There was no shortage of daily challenges for Janie Gates at Olympic High School.
It’s a small campus, for one, so resources are limited. It doesn’t have the strong parental involvement that is characteristic of other campuses in the Santa Monica-Malibu school district. And its students arrive far behind in their credits with a wide variety of academic issues and personal problems.
“At a school site there’s always more to do and nothing is ever complete and done,” she said. “There’s always room for improvement and renovation.”
Those challenges motivated Gates as she served as principal of the district’s continuation school for 11 years, but her time with the district is coming to an end as she prepares for retirement. Her last day is June 30.
The district announced in May that Gates would be succeeded by Anthony Fuller, who has been a teacher at the school since 2002.
“I’m excited to … build on the achievements of my predecessor, Dr. Janie Gates,” Fuller said in a press release announcing his promotion.
Gates aimed to avoid the spotlight during her decade-plus tenure at Olympic, but she leaves with a variety of accomplishments as she worked to elevate the school’s stature in the community and build partnerships with government agencies, nonprofit groups and local businesses.
Under Gates’ leadership, Olympic was designated by the state as a model continuation high school in California.
Gates also helped Olympic and the adult education center earn accreditation by the Western Association of Schools and Colleges. The high school received an award for its elective course offerings from the California Continuation Education Association.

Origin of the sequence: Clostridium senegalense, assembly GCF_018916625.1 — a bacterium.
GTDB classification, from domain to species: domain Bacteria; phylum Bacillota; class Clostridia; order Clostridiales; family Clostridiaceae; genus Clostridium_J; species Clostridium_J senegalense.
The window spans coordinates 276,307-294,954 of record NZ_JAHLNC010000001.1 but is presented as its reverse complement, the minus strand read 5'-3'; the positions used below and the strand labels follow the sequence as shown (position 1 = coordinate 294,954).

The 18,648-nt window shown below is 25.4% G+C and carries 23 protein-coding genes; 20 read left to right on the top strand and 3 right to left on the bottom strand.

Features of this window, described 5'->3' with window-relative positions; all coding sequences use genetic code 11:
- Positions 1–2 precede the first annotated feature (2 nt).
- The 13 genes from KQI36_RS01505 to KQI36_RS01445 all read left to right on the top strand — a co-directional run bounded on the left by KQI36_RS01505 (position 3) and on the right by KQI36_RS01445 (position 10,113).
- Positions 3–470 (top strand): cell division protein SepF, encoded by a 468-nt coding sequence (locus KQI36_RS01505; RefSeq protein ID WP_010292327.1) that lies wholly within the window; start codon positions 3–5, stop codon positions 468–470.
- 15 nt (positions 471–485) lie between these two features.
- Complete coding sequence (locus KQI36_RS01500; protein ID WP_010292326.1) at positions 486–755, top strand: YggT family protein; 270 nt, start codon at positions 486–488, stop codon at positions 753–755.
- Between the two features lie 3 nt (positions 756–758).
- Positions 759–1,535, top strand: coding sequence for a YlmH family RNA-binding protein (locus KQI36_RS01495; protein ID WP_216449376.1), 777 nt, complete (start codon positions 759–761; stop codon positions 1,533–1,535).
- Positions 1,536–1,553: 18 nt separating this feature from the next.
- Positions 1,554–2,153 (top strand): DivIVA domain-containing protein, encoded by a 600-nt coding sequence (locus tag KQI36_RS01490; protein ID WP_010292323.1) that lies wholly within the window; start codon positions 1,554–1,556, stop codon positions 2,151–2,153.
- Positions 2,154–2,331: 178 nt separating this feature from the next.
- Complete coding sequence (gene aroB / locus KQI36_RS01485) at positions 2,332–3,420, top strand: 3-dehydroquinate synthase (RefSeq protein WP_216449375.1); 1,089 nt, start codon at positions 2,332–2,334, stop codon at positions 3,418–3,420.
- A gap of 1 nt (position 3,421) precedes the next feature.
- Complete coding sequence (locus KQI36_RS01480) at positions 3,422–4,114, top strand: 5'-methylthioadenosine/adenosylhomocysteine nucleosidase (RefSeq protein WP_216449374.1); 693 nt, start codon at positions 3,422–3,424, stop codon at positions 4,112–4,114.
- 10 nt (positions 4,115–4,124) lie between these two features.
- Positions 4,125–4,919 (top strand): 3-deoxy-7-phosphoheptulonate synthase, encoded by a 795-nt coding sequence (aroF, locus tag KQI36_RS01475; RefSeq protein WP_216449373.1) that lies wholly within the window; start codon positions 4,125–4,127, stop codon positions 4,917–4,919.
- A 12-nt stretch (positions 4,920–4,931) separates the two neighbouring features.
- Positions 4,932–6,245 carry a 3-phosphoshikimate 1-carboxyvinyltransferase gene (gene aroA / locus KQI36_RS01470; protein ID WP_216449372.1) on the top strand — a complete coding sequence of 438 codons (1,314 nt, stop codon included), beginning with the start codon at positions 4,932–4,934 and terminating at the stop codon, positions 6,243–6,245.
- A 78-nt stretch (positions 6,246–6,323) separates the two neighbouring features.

With the state pushing for more career-focused education, Gates was instrumental in bringing to Olympic a course that will prepare students for possible jobs as certified nursing assistants.
Olympic graduates received $33,000 in scholarships this year.
Gates, who grew up east of Downtown Los Angeles in Montebello, attended Whittier College and gravitated towards education when she decided that she wanted to work with children.
She received a master’s in speech pathology from University of the Pacific in Stockton, later earning an administrative credential from Cal State Los Angeles and pursuing a doctorate in education at USC.
Gates worked for nearly 30 years in the L.A. County Office of Education, starting out as a special education classroom teacher. She then oversaw staff development in the county’s special ed and juvenile court and community school divisions before transitioning into alternative education.
Gates took the top job at Olympic after managing federally funded programs for Los Angeles and seven other county education offices.
While living in Santa Monica for the last 25 years and raising her daughters in the local school district, Gates has compiled great memories. She said she always enjoyed watching students “who once were dour and skipping days at school” smile as they received diplomas during graduation ceremonies.
In retirement, Gates said, she’s looking forward to traveling with her family. But there’s more work on the horizon, too — she’s already scheduled a January stint in Dubai, where she’ll be inspecting international schools.
As for other plans?
“We’ll see what I discover once I have the time to focus on something new,” she said.
Contact Jeff Goodman at 310-573-8351, email@example.com or on Twitter.